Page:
Physician leaders have pivotal role in moving healthcare forward, AMA leaders say

Doctors talking
AMA leaders say doctors must help solve the country's healthcare problems.

Physicians need to step forward and help solve the country’s healthcare problems, leaders of the American Medical Association said.

Speaking at the 2017 AMA interim meeting in Honolulu over the weekend, leaders of the country’s largest physician organizations took an optimistic view of the future.

“Our voice is a mitigating force for national chaos that we seem to tilt toward as of late,” James L. Madara, AMA executive vice president and CEO, said during an opening session Saturday, according to AMA News.

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Physicians need to seize a more central part in shaping healthcare’s future and help solve the legislative, policy and technological challenges that confront doctors and the healthcare system, said Madara.

That will take a team effort, said David O. Barbe, M.D., the AMA’s president, who also spoke at the opening session.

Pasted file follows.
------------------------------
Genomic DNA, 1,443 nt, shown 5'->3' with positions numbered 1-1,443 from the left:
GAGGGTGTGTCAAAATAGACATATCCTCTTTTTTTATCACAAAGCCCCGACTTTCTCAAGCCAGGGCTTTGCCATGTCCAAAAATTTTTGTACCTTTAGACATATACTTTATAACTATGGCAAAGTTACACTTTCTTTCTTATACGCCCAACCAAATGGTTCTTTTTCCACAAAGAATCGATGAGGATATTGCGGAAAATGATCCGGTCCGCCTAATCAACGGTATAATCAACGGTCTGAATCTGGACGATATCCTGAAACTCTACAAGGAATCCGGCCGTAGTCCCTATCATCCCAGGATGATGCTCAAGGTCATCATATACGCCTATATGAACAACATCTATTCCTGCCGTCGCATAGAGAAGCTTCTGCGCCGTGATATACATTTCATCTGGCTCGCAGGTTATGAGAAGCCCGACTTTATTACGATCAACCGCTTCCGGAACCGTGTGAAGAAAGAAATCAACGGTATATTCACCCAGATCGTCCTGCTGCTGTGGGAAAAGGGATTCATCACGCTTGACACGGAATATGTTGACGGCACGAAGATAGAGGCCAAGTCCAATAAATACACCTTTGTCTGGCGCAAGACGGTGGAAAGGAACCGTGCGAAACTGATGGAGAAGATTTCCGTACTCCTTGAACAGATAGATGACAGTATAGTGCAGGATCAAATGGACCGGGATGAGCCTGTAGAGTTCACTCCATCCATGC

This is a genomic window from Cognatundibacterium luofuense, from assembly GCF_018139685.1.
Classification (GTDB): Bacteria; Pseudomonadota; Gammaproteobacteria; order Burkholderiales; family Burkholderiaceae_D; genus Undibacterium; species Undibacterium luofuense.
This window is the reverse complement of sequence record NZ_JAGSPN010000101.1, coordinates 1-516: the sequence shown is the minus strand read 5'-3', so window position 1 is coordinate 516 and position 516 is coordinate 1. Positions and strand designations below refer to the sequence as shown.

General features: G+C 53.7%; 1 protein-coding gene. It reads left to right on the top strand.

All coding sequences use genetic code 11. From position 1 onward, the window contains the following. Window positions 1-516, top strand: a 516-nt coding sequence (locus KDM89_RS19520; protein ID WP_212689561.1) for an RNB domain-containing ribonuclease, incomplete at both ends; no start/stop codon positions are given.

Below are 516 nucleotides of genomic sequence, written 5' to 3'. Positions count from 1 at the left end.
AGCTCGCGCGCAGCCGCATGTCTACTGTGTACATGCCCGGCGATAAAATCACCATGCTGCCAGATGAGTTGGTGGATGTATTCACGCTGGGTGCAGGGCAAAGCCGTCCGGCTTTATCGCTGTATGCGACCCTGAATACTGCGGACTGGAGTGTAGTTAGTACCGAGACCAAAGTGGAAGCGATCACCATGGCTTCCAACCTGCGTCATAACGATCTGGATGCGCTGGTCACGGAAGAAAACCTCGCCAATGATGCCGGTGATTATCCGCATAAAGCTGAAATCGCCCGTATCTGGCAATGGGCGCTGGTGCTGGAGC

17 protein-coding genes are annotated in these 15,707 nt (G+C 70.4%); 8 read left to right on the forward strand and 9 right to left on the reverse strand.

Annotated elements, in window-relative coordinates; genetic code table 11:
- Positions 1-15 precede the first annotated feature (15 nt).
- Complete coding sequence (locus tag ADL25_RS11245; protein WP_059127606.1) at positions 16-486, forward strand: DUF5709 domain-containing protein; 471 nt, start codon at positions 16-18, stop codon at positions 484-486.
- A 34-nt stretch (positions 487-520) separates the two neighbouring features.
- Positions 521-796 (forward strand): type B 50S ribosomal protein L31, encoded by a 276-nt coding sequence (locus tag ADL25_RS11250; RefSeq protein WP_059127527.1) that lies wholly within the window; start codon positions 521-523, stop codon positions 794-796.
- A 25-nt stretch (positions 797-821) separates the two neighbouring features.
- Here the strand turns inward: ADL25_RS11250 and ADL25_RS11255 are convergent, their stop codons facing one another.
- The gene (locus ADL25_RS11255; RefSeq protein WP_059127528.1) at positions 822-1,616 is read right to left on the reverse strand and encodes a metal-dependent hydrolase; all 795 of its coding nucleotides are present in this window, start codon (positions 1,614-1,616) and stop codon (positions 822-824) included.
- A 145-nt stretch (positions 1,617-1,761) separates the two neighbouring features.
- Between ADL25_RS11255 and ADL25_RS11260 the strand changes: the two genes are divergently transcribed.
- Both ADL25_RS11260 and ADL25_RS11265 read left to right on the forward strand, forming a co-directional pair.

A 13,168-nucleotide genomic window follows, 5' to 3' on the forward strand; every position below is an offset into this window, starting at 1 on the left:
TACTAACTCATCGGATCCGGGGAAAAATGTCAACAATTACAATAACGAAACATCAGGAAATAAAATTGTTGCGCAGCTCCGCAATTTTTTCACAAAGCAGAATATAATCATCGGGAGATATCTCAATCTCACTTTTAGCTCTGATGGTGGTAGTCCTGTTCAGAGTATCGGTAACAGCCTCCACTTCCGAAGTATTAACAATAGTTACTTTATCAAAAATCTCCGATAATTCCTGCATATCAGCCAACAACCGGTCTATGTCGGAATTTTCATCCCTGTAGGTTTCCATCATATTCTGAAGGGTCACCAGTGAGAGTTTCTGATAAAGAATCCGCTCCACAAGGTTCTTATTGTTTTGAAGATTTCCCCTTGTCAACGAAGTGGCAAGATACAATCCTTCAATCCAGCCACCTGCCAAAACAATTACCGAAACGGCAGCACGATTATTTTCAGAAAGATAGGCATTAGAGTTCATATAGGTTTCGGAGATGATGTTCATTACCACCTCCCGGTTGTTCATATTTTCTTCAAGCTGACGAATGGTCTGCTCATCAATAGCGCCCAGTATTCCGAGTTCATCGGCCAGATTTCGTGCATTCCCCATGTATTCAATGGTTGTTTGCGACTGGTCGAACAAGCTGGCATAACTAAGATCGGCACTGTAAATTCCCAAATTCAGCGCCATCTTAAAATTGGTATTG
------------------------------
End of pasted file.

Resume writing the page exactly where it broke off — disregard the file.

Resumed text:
“Every member of the House of Delegates is a physician leader, and each committed to our group mission of promoting the art and science of medicine and the betterment of public health,” Barbe said, according to the second AMA News story. “However, our success will be determined by how well we … work together, as a team, to achieve our common goals."

Those goals include fostering practice sustainability and protecting patients’ access to affordable healthcare, as well as battling chronic disease and reshaping medical education to prepare the next generation of physicians, he said.

Both doctors talked about the AMA’s role in protecting patients during the recent battle in Washington over the future of the Affordable Care Act. The AMA was among many physician groups that spoke out against Republican efforts to repeal the ACA, which would have left many patients at risk of losing healthcare insurance coverage.

The AMA delegates are expected to act on a number of proposed policies during its meeting, including the health impact of social media use, balancing screen time and physical activity among children and fostering ethical physician conduct in the media.

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